"I'm not fat ... I'm big-boned!"
-- Eric Cartman in South Park

"Big-boned" has become a euphemism for being overweight or obese, but really it means what you'd think it means: a person who has a sturdy, wide skeleton. Think of Gimli rather than Legolas, Samwise rather than Frodo

A bigger frame means a heavier frame. It also means one can comfortably carry around quite a bit more extra weight -- be it muscle or fat -- than a person with a smaller frame.

Take a look at the offensive line of any NFL team or the governor of California: big-boned, the lot. Now look at the willowy, waifish lads in late 90s heroin chic fashion ads. Not big-boned. Take a look at pro tennis player Venus Williams. She's tall, strong and muscular, and she's built like a whip. Now take a look at her sister Serena, who's just as fat-free and muscular but is shorter, has wider shoulders, wider hips ... bigger bones.

Even when a big-boned person hasn't got enough fat on his frame to make a decent bar of soap, he still has a square, solid look about him (Sean Astin, even though he's dropped all his fat-hobbit weight, still looks pretty square). The big-boned person typically has wide hips, wide shoulders, a wide face, and a broad ribcage. Big-boned people will often -- but certainly not always -- seem to have shorter arms, legs, and fingers.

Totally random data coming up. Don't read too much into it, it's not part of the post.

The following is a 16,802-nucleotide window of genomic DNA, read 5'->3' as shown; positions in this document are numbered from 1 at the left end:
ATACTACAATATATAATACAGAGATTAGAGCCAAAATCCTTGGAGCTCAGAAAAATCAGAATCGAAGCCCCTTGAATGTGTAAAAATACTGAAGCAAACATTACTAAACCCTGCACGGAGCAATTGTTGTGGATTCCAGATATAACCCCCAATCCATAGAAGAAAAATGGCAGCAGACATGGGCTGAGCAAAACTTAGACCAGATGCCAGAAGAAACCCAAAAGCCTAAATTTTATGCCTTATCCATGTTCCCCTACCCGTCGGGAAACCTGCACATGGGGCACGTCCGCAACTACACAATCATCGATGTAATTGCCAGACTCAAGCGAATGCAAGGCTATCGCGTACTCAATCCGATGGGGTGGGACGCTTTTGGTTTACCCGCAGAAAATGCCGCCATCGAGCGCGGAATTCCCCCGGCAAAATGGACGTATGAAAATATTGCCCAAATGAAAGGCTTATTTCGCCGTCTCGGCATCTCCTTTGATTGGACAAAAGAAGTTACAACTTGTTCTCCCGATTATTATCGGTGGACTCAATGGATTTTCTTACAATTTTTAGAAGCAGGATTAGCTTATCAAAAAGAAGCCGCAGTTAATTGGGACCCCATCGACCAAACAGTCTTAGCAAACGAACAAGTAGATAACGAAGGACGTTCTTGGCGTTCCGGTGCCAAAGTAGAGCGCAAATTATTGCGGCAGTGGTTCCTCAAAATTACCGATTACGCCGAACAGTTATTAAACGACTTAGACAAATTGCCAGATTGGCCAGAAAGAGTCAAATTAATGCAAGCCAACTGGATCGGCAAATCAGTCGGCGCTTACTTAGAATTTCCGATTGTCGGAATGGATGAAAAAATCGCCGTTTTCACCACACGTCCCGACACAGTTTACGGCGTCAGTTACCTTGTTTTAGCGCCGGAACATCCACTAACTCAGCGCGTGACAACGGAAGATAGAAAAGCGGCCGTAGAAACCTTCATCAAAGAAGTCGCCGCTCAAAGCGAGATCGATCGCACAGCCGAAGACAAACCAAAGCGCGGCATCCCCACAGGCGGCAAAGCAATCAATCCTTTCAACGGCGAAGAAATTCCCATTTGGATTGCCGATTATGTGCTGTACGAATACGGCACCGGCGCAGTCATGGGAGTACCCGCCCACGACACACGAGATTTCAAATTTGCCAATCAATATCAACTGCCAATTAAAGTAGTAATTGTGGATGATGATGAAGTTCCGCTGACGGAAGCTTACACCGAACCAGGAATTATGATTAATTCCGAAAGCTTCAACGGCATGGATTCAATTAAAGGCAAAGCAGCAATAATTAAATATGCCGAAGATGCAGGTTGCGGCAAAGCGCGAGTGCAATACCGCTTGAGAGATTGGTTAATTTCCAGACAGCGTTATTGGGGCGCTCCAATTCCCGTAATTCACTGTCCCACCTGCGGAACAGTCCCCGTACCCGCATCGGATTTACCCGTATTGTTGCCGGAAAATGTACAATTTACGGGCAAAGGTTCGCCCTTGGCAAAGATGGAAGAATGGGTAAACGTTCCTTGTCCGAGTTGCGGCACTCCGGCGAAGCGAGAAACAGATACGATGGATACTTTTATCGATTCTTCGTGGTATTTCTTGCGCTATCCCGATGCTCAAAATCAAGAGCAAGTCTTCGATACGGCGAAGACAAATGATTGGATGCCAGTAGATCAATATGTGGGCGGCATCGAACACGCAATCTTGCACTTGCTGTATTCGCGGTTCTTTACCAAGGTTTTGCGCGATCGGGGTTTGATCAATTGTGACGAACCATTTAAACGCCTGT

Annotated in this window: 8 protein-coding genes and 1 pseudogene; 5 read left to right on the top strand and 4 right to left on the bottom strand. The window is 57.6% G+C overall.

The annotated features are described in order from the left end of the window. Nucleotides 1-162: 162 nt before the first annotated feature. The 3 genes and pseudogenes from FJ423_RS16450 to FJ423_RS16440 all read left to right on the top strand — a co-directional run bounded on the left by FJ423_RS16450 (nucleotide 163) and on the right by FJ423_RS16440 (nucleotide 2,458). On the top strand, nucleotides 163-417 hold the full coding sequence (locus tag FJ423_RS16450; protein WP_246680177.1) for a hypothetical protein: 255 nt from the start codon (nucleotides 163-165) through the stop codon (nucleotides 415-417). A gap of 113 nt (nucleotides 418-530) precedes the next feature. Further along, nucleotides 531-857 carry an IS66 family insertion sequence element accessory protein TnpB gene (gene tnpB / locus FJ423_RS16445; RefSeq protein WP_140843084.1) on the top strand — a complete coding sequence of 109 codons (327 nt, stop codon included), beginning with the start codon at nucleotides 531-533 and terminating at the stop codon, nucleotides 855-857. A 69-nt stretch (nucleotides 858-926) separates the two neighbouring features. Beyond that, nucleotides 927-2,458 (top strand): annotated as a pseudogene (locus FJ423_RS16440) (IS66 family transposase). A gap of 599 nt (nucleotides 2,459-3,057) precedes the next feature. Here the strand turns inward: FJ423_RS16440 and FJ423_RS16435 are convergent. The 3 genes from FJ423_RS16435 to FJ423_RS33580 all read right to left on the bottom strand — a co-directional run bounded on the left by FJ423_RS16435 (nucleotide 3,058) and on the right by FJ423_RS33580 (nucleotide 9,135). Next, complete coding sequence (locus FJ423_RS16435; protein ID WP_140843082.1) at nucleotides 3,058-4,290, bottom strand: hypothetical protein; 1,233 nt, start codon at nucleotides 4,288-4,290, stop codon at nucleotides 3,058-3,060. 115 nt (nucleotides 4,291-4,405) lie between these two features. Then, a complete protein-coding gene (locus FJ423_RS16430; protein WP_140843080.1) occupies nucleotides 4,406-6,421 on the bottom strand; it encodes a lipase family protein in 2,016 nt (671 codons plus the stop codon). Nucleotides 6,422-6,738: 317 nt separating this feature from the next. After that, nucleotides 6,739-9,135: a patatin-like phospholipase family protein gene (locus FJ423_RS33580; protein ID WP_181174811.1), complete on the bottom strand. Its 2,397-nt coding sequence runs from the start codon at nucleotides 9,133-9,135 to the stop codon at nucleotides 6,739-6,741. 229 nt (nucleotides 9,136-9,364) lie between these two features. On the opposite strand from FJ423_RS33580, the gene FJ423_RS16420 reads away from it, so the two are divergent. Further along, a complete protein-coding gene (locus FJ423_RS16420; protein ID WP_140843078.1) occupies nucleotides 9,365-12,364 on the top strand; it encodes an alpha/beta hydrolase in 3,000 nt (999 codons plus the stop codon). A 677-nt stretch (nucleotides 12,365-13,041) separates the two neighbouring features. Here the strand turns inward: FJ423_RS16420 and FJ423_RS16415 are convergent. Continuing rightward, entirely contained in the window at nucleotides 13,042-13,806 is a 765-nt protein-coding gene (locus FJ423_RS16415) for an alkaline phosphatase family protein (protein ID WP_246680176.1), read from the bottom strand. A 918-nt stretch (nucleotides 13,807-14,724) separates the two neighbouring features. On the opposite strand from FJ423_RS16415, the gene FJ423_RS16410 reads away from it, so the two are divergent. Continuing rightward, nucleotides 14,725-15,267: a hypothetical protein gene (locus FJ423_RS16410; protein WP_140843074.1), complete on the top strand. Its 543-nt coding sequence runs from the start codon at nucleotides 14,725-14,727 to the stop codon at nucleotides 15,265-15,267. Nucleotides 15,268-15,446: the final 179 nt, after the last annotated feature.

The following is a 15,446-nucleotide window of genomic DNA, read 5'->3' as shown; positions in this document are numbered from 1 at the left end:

The standard, oft-used-in-health-magazines test for determining whether or not you are truly big-boned adheres to the notion that large-framed folks will have proportionally shorter limbs and digits. The test involves trying to encircle the bony part of your wrist with your thumb and forefinger. If your thumb and finger don't meet -- tah dah! You've got a large frame. You're big-boned, and are consequently going to weigh more for your height than your small-boned bretheren despite your efforts at dieting and exercising.

But that test breaks down with people who don't have "standard" proportions; it's quite possible to have a barrel chest and long fingers, or ultrawide hips to go along with long legs. For examples of such anomalous body types, go to a professional symphony concert and take a look at the string bass and tuba sections (I have known small, delicate people who play these instruments, but they're less able to handle the physical stress of hauling the huge instruments around; conversely, folks with stubby fingers tend not to make it as musicians).

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